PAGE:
In Love Again
I'm in love again. Oh, what a sparkly, full-of-hope phrase: "in love again." I get that fluttery feeling at least once a day when I'm with him. He charms me in the most unexpected places and delights me in surprising ways.
I didn't expect to find love in New Zealand. Maybe it's the warm sunshine, the tall fern trees or the sound of the South Pacific that beckon from every corner of our temporary slice of paradise. It's easy to fall in love here. It feels right.
My guy has thick, brown hair and blue-green eyes. He loves to run, just like me. He radiates a seemingly infinite reserve of energy. He's outgoing and claims to have "heaps" of friends, although sometimes, he can't remember their names. He likes to pretend he knows more than he really does (hmm...is that a typical male trait, I wonder?). He'll say, "I've been here before," even when I know he really hasn't. For now, I understand and forgive him his idiosyncrasies. Such as:
-He never pays for anything
-He often doesn't pick up after himself
-He can't drive
-He has 2 volumes: loud and louder
By now, you've probably figured out the love I've found (re-discovered is more like it) is my 5-year-old son, Finley. Of course I've adored him since the start of our journey – even since before he was born, but something's different here in New Zealand, in this place called the Bay of Plenty. Sure, the routine of school, sports, plus regular dinner and bedtimes has made Finn much easier to live with and easier to love (Finley's 7-year-old sister, Fiona, has always been a more manageable kid). But equal responsibility for this renewal of affection sits on my motherly shoulders. For the first time since I can recall, I'm not rushed. I've allowed myself moments to stare into my boy's big blue-green eyes and melt. I'm no longer in a constant state of hurry-hurry-hurry out the door. I have more time to show, give and recognize love.
I have the luxury of bringing Finley and Fiona to and from school each day, where I walk them to their classes and kiss them goodbye (when they let me). Day One of the pre flight-of-mum smooch, Finn said, "Not in my class. Someone might see!" Now that he's used to the farewell kiss, he doesn't resist. I smile and trot over to my parking space, knowing the next 6 hours, sans kiddos, are mine. Absence does make the heart grow fonder.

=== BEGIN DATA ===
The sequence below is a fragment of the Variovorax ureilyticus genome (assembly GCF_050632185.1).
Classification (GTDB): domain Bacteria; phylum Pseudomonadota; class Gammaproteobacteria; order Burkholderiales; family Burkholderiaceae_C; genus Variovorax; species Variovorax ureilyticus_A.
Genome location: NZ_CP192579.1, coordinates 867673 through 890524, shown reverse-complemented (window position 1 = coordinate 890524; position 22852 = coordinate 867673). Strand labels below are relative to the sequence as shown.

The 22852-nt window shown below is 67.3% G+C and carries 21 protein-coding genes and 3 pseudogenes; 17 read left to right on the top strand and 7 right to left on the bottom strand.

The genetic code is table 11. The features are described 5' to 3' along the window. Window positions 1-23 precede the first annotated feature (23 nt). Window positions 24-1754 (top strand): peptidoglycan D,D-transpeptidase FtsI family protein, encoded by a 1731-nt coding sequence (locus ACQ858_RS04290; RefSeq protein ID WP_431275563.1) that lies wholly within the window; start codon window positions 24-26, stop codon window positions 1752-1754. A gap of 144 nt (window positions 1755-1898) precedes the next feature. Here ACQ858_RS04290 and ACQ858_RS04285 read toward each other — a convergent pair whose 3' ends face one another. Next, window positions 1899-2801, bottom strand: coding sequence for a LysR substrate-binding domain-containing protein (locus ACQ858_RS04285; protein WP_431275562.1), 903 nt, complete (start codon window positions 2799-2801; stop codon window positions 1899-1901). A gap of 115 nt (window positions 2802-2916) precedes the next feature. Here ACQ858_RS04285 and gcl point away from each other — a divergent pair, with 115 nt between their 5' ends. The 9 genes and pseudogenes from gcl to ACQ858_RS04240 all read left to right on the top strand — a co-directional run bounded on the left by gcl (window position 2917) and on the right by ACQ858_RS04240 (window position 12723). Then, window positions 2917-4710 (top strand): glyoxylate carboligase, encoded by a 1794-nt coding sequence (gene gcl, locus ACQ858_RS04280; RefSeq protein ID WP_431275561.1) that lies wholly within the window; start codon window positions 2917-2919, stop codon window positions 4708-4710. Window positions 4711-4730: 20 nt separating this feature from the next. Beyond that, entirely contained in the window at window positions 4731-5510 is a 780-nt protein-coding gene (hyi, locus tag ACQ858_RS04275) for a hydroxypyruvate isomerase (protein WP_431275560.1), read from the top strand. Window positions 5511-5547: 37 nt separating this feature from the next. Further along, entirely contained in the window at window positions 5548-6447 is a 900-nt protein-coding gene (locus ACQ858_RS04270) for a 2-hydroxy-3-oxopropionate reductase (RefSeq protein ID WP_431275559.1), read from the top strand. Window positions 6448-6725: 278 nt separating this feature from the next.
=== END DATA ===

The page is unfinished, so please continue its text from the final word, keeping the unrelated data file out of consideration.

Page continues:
I've watched Finley at school, playing Bay Blades (a top-like device) with the other boys; ("1, 2, 3, Let it RIP!"), chasing after a classmate; ("Hey, I know that kid...I wanna say 'hi!'") and beaming with pride as he unveiled his latest work of art: ("This is the best night ever. I made a painting for you."). I was the one beaming when Finn showed me his reward for being good in class: a blue and white hackey sack. Finley's teacher has a "tick chart" (check mark chart) to acknowledge good behavior. My son filled his chart and got a prize. Finn has started to recognize basic words and can read me a story before bed. Good on ya, son. Good on ya.
I'm not saying my little guy is perfect: He still occasionally balks at bedtime, refuses to return the book/stuffed animal/toy to his sister, and believes each piece of litter is a treasure to harvest. We have some work to do, my love and I.
That's okay. God willing, I'll be loving Finley and Fiona from Terra Firma a few more years. And maybe someday, Finn will drive me around town, pay for dinner, speak softly and pick up after himself. A mum can dream. And love. If I do nothing else during our time in New Zealand, I can say I found love. That should count for something. Or everything.